This article was originally posted on Guns.com
The New York City Police Department last week released its expanded use-of-force report for 2016, which includes both firearm and electrical weapon discharges for the first time.
As detailed in the 101-page report, the NYPD’s approximately 36,000 uniformed officers were involved in a total of 72 incidents of intentional firearms discharges resulting in 32 subjects shot, nine fatally. In return, one officer – Sgt. Paul Tuozzolo – was shot and killed and another 13 wounded while three committed suicide. About half of the incidents (37) were adversarial — against a potentially armed threat — while the other instances involved animal attacks (11) unintentional discharges (14) and unauthorized use or suicide attempts.
The numbers are an increase for a metropolis that saw 67 officer-involved shootings in 2015. Still, they are a far cry from 1971 when the city saw 12 officers and 93 subjects killed in over 800 recorded firearm incidents around the city.
In all, officers from the largest municipal police department in the nation fired 306 rounds in adversarial conflicts, a figure higher than in 2013 or 2014 but slightly down from 2015. Of those 70 officers who fired, about three out of four got off five rounds or fewer while six officers fired more than 10 rounds. Officers are recorded as hitting at least one subject in 32 out of 37 incidents. Nearly half of the officers involved in adversarial shootings were in plainclothes, with those from specialty units involved in rates higher than their proportion of the NYPD’s personnel.
The most common time that an unintentional or negligent discharge occurred was while officers were loading/unloading, holstering/unholstering, or cleaning their weapon. In the 14 recorded unintentional NYPD discharges, two officers sustained self-inflicted, non-fatal gunshot wounds. In another, an officer fired a round while unholstering at a private shooting range in Suffolk County, hitting a bystander in the groin as a result.
Information on the realities of modern urban gunfights surfaces in the report in the respect that, in three out of four incidents, officers engaged a suspect at ranges of 15 feet or less. Delving into handgun tactics, 13 percent of officers were forced to fire using a one-handed unsupported grip, and seven percent had to shoot from a sitting position.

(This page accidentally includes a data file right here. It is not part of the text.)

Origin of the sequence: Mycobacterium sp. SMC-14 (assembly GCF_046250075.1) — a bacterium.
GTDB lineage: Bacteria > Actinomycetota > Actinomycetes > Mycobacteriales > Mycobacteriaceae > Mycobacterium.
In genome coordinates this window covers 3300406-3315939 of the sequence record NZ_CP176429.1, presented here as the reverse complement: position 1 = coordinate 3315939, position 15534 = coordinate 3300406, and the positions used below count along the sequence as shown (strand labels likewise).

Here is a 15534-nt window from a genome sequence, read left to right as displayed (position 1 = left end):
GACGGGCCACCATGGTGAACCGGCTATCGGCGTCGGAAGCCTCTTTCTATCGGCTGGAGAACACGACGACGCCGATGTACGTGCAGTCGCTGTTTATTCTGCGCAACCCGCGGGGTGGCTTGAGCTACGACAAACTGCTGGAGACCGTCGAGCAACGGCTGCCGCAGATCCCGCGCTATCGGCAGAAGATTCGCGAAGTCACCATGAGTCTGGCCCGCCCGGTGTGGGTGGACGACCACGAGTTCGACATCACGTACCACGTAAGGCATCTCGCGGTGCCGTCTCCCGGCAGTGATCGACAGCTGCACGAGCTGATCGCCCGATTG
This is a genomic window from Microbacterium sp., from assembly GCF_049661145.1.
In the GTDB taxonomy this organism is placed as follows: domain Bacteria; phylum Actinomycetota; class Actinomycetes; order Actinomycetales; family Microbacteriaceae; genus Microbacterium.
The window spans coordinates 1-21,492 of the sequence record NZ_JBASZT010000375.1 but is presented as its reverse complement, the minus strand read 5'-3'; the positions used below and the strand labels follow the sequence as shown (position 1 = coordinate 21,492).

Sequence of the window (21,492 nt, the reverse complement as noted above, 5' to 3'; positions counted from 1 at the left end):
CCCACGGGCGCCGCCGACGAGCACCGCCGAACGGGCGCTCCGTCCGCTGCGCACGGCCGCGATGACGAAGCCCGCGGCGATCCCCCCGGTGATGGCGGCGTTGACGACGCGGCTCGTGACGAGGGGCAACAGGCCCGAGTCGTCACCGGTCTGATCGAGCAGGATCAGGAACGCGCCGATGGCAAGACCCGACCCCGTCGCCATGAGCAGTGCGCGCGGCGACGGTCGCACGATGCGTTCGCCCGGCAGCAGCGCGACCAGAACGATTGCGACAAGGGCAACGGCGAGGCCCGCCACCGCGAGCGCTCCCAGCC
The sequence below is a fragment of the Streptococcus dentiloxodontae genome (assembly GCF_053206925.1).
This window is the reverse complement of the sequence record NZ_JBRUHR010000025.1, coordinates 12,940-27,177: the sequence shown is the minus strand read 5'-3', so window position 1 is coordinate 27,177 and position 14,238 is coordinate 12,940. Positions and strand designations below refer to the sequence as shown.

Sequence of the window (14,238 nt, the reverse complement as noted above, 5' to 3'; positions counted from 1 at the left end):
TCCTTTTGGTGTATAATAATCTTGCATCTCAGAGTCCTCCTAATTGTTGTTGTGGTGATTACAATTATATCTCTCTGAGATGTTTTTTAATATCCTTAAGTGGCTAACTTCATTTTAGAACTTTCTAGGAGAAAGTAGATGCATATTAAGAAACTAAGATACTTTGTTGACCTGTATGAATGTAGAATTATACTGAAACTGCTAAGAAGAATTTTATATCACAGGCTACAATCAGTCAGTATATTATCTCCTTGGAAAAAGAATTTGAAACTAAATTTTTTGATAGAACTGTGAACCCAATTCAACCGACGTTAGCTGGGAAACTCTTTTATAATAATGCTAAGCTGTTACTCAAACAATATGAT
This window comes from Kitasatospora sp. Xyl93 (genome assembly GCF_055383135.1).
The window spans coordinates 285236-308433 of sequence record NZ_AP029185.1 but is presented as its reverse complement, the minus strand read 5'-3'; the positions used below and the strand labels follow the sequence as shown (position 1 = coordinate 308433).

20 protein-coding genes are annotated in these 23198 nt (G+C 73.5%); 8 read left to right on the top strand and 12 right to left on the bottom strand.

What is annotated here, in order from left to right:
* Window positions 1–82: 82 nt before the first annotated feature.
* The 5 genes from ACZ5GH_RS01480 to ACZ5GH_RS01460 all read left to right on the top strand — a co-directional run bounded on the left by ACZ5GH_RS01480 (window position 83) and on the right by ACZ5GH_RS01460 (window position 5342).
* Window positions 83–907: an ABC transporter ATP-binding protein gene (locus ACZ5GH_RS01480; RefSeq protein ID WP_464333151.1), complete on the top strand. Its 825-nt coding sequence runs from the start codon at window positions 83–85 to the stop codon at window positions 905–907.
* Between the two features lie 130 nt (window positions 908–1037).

As for demographics, the 43 apprehended suspects involved in shootings with the NYPD in 2016, on average were black (60 percent), male (97 percent) and under 30 years of age (52 percent).
The annual report for the first time included rates of taser and electronic weapon usage, of which over a third of the agency is trained to carry. The NYPD tallied 501 discharges including three on dogs, typically all occurring during arrest situations or when dealing with an emotionally disturbed person. While the X26 model Tasers the NYPD carries can be used to either fire cartridges or “drive-stun” a suspect in direct contact, officers deployed the former in all but 50 cases. Overall, the devices were reported to be effective 82 percent of the time. The agency also reported at least 227 deployments of OC spray and 95 occasions where impact weapons, such as batons, were used.
The report cited that, in 2016, force was reported in 1.3 percent of all arrests in the Big Apple, the lowest percentage since officials began tracking its use in arrest situations. Further, the City’s civilian review board recorded the fewest annual police force complaints in a decade. Of the more than 1,800 complaints, the board substantiated 60.
“As part of our commitment to accountability, we revised this report to provide a more comprehensive accounting of use of force by our Department,” said Police Commissioner James P. O’Neill in a statement. “By bringing data on all use-of-force incidents together in one document, we are providing a more complete picture of these incidents.”